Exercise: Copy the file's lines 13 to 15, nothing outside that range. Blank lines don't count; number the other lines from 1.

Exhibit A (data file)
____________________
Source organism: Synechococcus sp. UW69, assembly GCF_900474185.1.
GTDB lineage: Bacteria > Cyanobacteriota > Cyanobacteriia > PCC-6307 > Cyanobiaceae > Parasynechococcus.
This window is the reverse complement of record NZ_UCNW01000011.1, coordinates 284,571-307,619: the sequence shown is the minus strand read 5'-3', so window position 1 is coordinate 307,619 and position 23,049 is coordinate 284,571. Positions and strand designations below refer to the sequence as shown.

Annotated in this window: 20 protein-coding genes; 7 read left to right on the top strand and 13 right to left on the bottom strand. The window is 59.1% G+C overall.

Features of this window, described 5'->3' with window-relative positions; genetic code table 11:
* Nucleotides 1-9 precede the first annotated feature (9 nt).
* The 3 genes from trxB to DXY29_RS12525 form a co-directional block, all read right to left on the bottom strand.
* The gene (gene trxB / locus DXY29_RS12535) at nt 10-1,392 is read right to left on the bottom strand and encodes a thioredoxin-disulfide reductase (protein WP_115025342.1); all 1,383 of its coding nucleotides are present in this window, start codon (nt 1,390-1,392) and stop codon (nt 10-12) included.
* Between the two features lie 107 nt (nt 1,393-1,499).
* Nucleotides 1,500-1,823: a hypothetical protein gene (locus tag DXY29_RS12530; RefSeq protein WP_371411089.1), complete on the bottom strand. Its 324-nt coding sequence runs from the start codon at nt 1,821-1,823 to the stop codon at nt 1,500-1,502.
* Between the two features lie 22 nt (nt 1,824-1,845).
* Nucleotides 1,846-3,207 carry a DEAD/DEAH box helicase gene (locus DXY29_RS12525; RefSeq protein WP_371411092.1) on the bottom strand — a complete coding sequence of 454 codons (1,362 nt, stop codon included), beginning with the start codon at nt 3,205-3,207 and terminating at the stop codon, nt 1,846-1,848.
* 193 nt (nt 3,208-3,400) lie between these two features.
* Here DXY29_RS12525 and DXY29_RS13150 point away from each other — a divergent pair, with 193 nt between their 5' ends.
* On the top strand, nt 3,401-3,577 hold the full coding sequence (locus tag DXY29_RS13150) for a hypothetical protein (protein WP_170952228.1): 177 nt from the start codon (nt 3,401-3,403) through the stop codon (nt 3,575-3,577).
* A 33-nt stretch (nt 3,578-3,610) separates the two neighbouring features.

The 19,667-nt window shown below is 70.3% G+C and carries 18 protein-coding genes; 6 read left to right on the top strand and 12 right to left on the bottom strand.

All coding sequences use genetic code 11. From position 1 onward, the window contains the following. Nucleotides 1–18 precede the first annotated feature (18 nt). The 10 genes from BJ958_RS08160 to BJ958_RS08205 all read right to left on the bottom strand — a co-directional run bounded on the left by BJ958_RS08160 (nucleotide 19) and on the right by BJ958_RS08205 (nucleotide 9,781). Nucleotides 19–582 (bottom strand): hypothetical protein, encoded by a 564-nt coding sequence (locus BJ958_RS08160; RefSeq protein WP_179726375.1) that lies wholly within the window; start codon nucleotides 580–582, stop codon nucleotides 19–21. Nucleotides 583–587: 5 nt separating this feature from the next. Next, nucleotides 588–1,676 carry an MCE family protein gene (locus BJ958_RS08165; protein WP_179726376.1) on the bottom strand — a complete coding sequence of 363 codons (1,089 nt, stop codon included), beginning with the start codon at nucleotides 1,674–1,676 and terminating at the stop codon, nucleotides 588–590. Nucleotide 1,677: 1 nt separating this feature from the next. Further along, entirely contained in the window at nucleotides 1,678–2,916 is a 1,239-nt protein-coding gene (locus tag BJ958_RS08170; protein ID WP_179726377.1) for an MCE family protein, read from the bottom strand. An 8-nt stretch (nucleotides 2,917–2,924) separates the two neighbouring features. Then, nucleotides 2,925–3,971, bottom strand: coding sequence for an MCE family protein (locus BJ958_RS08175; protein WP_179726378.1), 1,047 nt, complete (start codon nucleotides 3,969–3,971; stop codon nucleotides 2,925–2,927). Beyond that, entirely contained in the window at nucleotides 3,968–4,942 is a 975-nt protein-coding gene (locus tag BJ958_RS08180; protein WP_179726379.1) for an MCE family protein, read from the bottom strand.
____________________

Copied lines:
* 193 nt (nt 3,208-3,400) lie between these two features.
* Here DXY29_RS12525 and DXY29_RS13150 point away from each other — a divergent pair, with 193 nt between their 5' ends.
* On the top strand, nt 3,401-3,577 hold the full coding sequence (locus tag DXY29_RS13150) for a hypothetical protein (protein WP_170952228.1): 177 nt from the start codon (nt 3,401-3,403) through the stop codon (nt 3,575-3,577).